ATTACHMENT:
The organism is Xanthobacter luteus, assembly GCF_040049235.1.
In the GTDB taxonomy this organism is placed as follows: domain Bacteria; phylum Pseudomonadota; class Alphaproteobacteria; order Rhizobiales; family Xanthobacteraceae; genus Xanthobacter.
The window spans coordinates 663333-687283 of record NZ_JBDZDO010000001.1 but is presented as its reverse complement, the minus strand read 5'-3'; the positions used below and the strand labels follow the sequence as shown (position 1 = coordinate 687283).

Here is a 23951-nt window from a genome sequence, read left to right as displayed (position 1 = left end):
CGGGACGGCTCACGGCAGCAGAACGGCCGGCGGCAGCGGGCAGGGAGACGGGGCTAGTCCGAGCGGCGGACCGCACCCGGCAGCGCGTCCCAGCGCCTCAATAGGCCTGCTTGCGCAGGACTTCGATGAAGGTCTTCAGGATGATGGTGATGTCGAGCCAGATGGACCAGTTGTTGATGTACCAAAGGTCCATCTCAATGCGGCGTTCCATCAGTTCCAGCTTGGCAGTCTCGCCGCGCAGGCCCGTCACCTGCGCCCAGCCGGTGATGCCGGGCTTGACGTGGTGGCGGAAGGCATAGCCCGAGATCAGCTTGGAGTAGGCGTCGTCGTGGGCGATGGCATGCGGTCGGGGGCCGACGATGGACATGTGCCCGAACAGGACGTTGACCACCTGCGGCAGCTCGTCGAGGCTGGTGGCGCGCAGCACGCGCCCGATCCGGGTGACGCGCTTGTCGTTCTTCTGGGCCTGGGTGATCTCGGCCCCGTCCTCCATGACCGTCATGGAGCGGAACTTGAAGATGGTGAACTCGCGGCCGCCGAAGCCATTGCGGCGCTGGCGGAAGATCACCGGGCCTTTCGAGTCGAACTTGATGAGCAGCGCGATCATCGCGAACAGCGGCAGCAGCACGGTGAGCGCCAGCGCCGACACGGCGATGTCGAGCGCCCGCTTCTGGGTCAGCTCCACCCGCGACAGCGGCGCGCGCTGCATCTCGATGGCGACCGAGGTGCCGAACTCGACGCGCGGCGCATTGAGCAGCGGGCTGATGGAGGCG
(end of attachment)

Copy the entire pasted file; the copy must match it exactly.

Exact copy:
The organism is Xanthobacter luteus, assembly GCF_040049235.1.
In the GTDB taxonomy this organism is placed as follows: domain Bacteria; phylum Pseudomonadota; class Alphaproteobacteria; order Rhizobiales; family Xanthobacteraceae; genus Xanthobacter.
The window spans coordinates 663333-687283 of record NZ_JBDZDO010000001.1 but is presented as its reverse complement, the minus strand read 5'-3'; the positions used below and the strand labels follow the sequence as shown (position 1 = coordinate 687283).

Here is a 23951-nt window from a genome sequence, read left to right as displayed (position 1 = left end):
CGGGACGGCTCACGGCAGCAGAACGGCCGGCGGCAGCGGGCAGGGAGACGGGGCTAGTCCGAGCGGCGGACCGCACCCGGCAGCGCGTCCCAGCGCCTCAATAGGCCTGCTTGCGCAGGACTTCGATGAAGGTCTTCAGGATGATGGTGATGTCGAGCCAGATGGACCAGTTGTTGATGTACCAAAGGTCCATCTCAATGCGGCGTTCCATCAGTTCCAGCTTGGCAGTCTCGCCGCGCAGGCCCGTCACCTGCGCCCAGCCGGTGATGCCGGGCTTGACGTGGTGGCGGAAGGCATAGCCCGAGATCAGCTTGGAGTAGGCGTCGTCGTGGGCGATGGCATGCGGTCGGGGGCCGACGATGGACATGTGCCCGAACAGGACGTTGACCACCTGCGGCAGCTCGTCGAGGCTGGTGGCGCGCAGCACGCGCCCGATCCGGGTGACGCGCTTGTCGTTCTTCTGGGCCTGGGTGATCTCGGCCCCGTCCTCCATGACCGTCATGGAGCGGAACTTGAAGATGGTGAACTCGCGGCCGCCGAAGCCATTGCGGCGCTGGCGGAAGATCACCGGGCCTTTCGAGTCGAACTTGATGAGCAGCGCGATCATCGCGAACAGCGGCAGCAGCACGGTGAGCGCCAGCGCCGACACGGCGATGTCGAGCGCCCGCTTCTGGGTCAGCTCCACCCGCGACAGCGGCGCGCGCTGCATCTCGATGGCGACCGAGGTGCCGAACTCGACGCGCGGCGCATTGAGCAGCGGGCTGATGGAGGCG